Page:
The Global Initiative against Transnational Organized Crime published report ‘Hotspots of Organized Crime in the Western Balkans: Local Vulnerabilities in a Regional Context’, which provides an overview of the current situation in the Western Balkans, as well as some general information on the main illicit flows.
This report is based on information gathered by a network of local experts who conducted around 350 interviews with police, prosecutors, judges, politicians, public officials in different levels of administration, journalists, locals living in the hotspots analyzed in the report, and representatives of civil society.
The report focuses on the six European Union accession candidates from the Western Balkans region, sometimes referred to as the ‘WB6’, namely Bosnia and Herzegovina, Albania, Kosovo, Montenegro, North Macedonia and Serbia.
Among other things, the report speaks about major intersections of organized crime in the Western Balkans - mostly bigger cities and capitals, coastal towns and places where major highways intersect - and takes a deeper dive into vulnerable locations, such as Sarajevo, three ports along the Montenegrin coast, northern Kosovo as well as the triangular region where North Macedonia meets south Serbia and Kosovo.
Authors concluded that illicit flows through ports, cities and border crossings in the Western Balkans are enabled by a political economy of crime that is deeply entrenched in most countries of the region.
The report reads that Bosnia and Herzegovina is a transit point for trafficking in drugs, weapons, persons, alcohol, cigarettes, cars, counterfeit goods and money.
“The region around Bijeljina and Zvornik is often cited as a smuggling route for migrants, cattle, wood, drugs, cars as well as counterfeit textiles and money. It is also known as a hub for cigarette smuggling. The Raca crossing point between Bosnia and Herzegovina and Serbia, where there is a high volume of vehicle traffic, is considered particularly significant for illicit activity”, the report reads.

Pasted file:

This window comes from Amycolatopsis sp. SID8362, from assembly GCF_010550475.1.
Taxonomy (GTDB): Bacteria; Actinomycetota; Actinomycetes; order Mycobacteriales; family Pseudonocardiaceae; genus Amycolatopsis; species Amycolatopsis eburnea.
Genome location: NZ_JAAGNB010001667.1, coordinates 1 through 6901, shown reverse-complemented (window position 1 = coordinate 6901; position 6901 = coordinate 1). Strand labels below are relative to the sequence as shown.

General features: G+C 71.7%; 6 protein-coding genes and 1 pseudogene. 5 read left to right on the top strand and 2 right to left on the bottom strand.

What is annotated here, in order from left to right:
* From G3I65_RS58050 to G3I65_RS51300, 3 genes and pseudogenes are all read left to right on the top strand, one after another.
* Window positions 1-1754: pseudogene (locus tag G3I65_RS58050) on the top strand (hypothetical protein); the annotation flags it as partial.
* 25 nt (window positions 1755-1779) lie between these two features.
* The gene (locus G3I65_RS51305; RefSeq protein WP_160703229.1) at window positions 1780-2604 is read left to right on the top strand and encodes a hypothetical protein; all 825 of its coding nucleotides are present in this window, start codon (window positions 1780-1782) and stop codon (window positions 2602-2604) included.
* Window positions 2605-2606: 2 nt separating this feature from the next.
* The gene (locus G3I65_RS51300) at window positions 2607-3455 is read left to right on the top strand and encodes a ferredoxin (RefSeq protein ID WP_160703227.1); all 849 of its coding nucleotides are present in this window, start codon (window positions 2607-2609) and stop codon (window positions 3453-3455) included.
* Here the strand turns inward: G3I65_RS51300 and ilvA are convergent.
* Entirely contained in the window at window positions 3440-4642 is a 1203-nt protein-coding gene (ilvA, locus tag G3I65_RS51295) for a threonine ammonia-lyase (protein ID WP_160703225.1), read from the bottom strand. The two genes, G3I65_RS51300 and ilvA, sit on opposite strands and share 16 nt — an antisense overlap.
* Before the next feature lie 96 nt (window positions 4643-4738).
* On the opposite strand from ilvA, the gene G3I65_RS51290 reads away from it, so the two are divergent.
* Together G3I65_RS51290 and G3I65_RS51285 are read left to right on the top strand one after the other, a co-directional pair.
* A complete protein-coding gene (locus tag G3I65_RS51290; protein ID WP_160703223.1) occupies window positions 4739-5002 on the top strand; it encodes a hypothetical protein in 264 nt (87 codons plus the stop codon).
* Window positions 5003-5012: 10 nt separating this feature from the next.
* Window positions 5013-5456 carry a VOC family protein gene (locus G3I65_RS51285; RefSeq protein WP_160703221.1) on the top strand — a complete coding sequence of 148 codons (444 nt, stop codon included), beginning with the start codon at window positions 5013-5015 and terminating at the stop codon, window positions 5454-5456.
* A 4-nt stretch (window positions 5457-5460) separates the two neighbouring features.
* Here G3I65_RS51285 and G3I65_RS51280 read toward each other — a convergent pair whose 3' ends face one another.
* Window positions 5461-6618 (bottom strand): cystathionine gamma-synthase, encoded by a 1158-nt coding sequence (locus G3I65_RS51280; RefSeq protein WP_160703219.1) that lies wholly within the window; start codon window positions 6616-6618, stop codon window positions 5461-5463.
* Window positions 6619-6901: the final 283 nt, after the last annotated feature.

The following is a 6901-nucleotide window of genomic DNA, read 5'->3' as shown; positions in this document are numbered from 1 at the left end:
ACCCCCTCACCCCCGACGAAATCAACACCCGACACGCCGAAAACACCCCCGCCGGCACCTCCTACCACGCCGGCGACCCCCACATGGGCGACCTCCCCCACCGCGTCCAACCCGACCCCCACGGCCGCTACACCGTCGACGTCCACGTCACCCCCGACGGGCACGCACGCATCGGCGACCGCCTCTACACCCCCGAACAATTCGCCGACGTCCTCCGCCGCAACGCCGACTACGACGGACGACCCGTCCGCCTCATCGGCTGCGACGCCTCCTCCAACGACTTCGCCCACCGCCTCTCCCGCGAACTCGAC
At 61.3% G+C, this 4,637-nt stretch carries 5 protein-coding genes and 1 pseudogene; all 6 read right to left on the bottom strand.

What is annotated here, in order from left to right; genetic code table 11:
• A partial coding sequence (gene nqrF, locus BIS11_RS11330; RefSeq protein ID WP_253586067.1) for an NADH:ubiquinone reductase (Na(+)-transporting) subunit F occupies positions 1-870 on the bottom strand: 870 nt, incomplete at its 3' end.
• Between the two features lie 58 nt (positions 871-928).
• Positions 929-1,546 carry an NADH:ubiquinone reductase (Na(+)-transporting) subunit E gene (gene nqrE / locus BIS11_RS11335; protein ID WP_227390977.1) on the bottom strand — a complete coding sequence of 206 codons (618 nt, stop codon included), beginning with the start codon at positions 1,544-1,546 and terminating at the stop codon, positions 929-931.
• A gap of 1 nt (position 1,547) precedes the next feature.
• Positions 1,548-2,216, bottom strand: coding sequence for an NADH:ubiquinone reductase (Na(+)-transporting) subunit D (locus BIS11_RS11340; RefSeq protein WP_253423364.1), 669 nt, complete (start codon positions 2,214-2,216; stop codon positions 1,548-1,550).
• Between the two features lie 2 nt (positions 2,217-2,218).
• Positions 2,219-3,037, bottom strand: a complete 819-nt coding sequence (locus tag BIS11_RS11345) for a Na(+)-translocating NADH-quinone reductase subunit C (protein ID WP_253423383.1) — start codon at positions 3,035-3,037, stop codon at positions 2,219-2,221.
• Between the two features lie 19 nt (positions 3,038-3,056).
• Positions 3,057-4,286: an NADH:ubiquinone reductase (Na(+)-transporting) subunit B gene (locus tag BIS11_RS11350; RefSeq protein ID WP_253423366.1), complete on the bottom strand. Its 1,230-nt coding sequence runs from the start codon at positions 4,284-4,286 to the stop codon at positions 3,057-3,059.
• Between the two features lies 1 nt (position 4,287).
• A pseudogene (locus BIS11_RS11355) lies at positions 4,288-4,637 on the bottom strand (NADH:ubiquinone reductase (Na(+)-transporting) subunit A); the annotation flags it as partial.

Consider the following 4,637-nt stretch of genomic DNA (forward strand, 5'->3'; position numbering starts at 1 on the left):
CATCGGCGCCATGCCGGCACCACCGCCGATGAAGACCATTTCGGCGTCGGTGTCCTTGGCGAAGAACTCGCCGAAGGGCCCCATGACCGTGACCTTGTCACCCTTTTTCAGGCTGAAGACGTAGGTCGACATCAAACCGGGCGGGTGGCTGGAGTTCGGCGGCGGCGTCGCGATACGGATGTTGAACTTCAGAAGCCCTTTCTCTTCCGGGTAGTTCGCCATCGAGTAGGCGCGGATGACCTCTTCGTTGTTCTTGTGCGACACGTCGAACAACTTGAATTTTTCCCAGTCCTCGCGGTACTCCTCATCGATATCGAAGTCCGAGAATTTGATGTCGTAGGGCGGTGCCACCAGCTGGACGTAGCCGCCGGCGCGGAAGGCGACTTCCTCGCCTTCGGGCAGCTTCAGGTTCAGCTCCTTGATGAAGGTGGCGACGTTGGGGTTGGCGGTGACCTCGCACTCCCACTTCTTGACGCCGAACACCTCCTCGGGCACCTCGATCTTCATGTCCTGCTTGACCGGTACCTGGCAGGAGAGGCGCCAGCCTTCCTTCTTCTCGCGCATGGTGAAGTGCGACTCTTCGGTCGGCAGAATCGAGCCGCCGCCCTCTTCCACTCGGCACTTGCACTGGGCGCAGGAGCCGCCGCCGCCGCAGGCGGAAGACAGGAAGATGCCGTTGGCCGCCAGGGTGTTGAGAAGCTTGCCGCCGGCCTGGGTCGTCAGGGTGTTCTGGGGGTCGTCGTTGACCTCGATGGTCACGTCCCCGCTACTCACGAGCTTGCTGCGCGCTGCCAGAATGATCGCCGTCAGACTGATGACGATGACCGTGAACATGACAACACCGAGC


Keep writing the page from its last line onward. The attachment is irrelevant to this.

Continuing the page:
Furthermore, the report reads that the Trebinje region of eastern Herzegovina - which includes a 70-kilometre stretch of border with Croatia and a 130-kilometre border with Montenegro - is an ideal location for the transit of drugs coming from Montenegro to Bosnia as well as to Croatia, and from there to other parts of the EU. “There are said to be strong ties between groups operating in the Trebinje region and Dubrovnik, which is just 32 kilometers away. Since 2015, Trebinje has also been used as a route by migrant smugglers”, concluded authors of the report.
In a section titled ‘Grand Theft Auto: Sarajevo’, authors labelled car thieves as the most dangerous criminals in Sarajevo.
“In 2017, at least one car was stolen in Sarajevo every day. The thieves are increasingly brazen, and even stole vehicles belonging to the local Sarajevo police, the State Investigation and Protection Agency and the Ministry of Defense”, the report reads.
Revenue from car theft over the past 15 years was estimated at EUR 50 million, making it one of the most lucrative forms of crime in Bosnia and Herzegovina, as car theft seems to offer low risks and high rewards.
Cars stolen in Sarajevo are usually taken outside the city limits. In some cases, the stolen cars are used to carry out other crimes and then destroyed. In other cases, the owners are contacted to buy back their cars.
“It is perhaps no coincidence that there is a high concentration of car repair shops along the border region of Bosnia and Herzegovina - many of which are operating illegally. It also appears that many of the profits from vehicle theft and extortion are laundered through businesses that relate to cars, such as auto repair shops, car washes, taxi companies and rental agencies”, the report concludes.
The Balkans, according to the report, is also a source for firearms smuggling. “The legacy of the Balkan wars of the 1990s, civil unrest in Albania in 1997 and instability in North Macedonia in 2001 has left the region awash with millions of weapons. Some of these weapons are smuggled into the EU, often for use by other criminal groups, such as biker gangs in Nordic countries or Italian mafia groups. Weapons from the Balkans have also been used by Islamic terrorists”, the report reads.
Furthermore, “the Balkans has a reputation for being a source of hitmen”. “Because of the legacy of war and the economic vulnerability of certain regions, there is a pool of young men - particularly from Bosnia, Croatia and Serbia - with access to weapons and explosives. Young men from the region have carried out professional assassinations, both within the region and in Central Europe”.
Authors underlined that the situation in Bosnia and Herzegovina is fragile as the country remains deeply divided along ethnic lines. “The situation in Bosnia and Herzegovina should be watched closely - not only in terms of political consequences, but also the role played by spoilers who profit from instability”, the report concludes.